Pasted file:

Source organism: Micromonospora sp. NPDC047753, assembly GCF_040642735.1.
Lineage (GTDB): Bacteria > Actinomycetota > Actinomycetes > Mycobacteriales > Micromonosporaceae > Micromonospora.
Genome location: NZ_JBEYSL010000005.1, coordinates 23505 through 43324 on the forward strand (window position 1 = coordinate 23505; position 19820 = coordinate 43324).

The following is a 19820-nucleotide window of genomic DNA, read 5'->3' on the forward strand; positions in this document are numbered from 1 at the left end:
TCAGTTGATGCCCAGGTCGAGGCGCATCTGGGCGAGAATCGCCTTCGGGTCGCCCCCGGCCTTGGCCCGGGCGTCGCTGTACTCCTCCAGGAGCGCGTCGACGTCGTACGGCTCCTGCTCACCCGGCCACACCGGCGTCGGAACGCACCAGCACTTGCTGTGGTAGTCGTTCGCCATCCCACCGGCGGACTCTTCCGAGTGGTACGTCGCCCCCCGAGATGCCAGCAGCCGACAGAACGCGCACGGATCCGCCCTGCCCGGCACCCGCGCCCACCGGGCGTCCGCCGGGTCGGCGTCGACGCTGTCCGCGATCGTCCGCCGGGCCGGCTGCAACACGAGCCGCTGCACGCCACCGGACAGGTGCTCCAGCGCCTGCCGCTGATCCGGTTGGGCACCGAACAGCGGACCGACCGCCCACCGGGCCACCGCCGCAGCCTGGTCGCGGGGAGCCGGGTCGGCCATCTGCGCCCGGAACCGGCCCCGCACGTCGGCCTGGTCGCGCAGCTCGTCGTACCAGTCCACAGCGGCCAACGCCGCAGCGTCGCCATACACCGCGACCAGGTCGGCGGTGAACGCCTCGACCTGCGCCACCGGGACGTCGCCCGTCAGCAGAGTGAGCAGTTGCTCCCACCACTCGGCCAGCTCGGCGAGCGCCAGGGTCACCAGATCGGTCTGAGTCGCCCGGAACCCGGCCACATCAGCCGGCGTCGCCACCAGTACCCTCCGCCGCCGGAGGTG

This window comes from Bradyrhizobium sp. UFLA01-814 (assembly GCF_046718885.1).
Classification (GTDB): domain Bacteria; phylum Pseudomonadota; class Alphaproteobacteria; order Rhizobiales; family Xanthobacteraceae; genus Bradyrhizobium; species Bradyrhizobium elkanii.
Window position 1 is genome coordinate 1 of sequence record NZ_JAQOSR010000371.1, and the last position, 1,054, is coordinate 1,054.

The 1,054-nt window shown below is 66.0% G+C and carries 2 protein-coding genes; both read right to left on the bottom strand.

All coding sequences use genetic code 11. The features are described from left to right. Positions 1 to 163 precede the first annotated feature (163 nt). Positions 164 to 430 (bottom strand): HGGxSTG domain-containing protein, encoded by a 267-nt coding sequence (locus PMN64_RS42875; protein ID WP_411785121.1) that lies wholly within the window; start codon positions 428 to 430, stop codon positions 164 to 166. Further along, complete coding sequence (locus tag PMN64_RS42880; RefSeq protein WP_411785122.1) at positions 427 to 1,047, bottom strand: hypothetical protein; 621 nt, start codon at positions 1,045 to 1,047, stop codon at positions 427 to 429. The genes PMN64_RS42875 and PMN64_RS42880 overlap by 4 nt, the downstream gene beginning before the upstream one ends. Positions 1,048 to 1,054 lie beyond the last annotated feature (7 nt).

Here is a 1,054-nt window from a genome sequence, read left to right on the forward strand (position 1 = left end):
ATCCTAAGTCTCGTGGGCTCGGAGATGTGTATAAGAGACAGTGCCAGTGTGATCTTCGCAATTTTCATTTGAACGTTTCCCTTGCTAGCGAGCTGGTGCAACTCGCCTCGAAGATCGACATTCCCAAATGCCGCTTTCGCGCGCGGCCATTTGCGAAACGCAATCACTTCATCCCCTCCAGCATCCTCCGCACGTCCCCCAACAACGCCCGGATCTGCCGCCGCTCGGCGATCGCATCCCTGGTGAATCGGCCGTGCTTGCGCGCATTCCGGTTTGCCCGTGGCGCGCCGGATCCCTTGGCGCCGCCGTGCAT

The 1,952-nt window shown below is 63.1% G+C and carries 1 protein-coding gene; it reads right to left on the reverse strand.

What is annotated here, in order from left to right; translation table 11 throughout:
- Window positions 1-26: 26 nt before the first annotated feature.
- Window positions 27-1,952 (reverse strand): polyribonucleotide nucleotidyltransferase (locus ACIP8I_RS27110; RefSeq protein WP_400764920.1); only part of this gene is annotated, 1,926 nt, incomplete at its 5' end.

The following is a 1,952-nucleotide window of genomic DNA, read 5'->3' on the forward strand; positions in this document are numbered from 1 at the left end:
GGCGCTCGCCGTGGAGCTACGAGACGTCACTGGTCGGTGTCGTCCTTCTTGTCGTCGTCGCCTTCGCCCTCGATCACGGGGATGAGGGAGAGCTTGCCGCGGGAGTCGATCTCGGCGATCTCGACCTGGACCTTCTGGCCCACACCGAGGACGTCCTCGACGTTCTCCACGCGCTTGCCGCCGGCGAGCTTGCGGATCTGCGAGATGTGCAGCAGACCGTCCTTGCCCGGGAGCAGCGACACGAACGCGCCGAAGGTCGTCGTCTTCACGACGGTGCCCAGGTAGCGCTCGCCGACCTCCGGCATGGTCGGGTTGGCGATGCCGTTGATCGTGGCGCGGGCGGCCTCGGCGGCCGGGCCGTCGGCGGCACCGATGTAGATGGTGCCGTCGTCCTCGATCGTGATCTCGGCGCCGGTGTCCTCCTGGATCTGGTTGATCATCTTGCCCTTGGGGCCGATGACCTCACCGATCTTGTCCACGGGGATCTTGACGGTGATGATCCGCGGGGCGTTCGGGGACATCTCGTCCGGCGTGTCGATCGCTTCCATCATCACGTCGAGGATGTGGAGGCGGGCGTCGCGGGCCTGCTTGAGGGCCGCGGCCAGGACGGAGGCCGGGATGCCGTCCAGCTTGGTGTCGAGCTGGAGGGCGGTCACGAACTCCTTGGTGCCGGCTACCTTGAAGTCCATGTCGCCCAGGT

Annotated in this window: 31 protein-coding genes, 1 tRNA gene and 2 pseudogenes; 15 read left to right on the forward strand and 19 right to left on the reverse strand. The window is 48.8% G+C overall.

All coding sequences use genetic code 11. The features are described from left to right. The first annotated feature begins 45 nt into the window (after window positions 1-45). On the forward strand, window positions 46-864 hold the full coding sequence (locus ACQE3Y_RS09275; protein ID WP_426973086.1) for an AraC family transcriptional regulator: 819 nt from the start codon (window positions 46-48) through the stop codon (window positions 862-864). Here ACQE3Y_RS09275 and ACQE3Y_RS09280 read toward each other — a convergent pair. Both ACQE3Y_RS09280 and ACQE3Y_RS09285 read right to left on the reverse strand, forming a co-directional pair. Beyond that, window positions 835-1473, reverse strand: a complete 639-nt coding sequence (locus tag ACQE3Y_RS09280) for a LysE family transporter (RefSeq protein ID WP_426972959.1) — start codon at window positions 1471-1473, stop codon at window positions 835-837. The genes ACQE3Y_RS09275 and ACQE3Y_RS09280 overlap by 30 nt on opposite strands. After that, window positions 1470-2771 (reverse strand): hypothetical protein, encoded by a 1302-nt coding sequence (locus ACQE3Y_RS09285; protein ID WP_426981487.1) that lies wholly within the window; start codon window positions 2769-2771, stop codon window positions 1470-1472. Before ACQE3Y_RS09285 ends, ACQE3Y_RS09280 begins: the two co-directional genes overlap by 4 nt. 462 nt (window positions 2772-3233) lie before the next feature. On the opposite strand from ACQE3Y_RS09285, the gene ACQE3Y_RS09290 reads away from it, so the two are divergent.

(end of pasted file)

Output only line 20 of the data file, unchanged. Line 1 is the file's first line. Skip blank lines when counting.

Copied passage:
All coding sequences use genetic code 11. The features are described from left to right. The first annotated feature begins 45 nt into the window (after window positions 1-45). On the forward strand, window positions 46-864 hold the full coding sequence (locus ACQE3Y_RS09275; protein ID WP_426973086.1) for an AraC family transcriptional regulator: 819 nt from the start codon (window positions 46-48) through the stop codon (window positions 862-864). Here ACQE3Y_RS09275 and ACQE3Y_RS09280 read toward each other — a convergent pair. Both ACQE3Y_RS09280 and ACQE3Y_RS09285 read right to left on the reverse strand, forming a co-directional pair. Beyond that, window positions 835-1473, reverse strand: a complete 639-nt coding sequence (locus tag ACQE3Y_RS09280) for a LysE family transporter (RefSeq protein ID WP_426972959.1) — start codon at window positions 1471-1473, stop codon at window positions 835-837. The genes ACQE3Y_RS09275 and ACQE3Y_RS09280 overlap by 30 nt on opposite strands. After that, window positions 1470-2771 (reverse strand): hypothetical protein, encoded by a 1302-nt coding sequence (locus ACQE3Y_RS09285; protein ID WP_426981487.1) that lies wholly within the window; start codon window positions 2769-2771, stop codon window positions 1470-1472. Before ACQE3Y_RS09285 ends, ACQE3Y_RS09280 begins: the two co-directional genes overlap by 4 nt. 462 nt (window positions 2772-3233) lie before the next feature. On the opposite strand from ACQE3Y_RS09285, the gene ACQE3Y_RS09290 reads away from it, so the two are divergent.